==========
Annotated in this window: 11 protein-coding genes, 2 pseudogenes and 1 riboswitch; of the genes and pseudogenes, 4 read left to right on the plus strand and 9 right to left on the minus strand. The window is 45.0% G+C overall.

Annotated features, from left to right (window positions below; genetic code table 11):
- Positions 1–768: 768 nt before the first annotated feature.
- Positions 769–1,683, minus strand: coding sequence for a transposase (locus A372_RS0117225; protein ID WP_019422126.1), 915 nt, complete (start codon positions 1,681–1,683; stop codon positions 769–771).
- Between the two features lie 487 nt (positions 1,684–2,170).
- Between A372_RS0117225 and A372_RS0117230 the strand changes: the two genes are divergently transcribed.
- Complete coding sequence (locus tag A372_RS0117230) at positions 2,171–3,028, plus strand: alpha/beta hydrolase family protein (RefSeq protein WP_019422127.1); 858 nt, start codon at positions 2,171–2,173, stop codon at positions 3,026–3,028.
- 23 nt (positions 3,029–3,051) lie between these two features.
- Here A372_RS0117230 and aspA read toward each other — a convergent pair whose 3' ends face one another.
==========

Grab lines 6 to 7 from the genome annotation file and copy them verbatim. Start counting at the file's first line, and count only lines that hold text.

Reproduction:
- Between A372_RS0117225 and A372_RS0117230 the strand changes: the two genes are divergently transcribed.
- Complete coding sequence (locus tag A372_RS0117230) at positions 2,171–3,028, plus strand: alpha/beta hydrolase family protein (RefSeq protein WP_019422127.1); 858 nt, start codon at positions 2,171–2,173, stop codon at positions 3,026–3,028.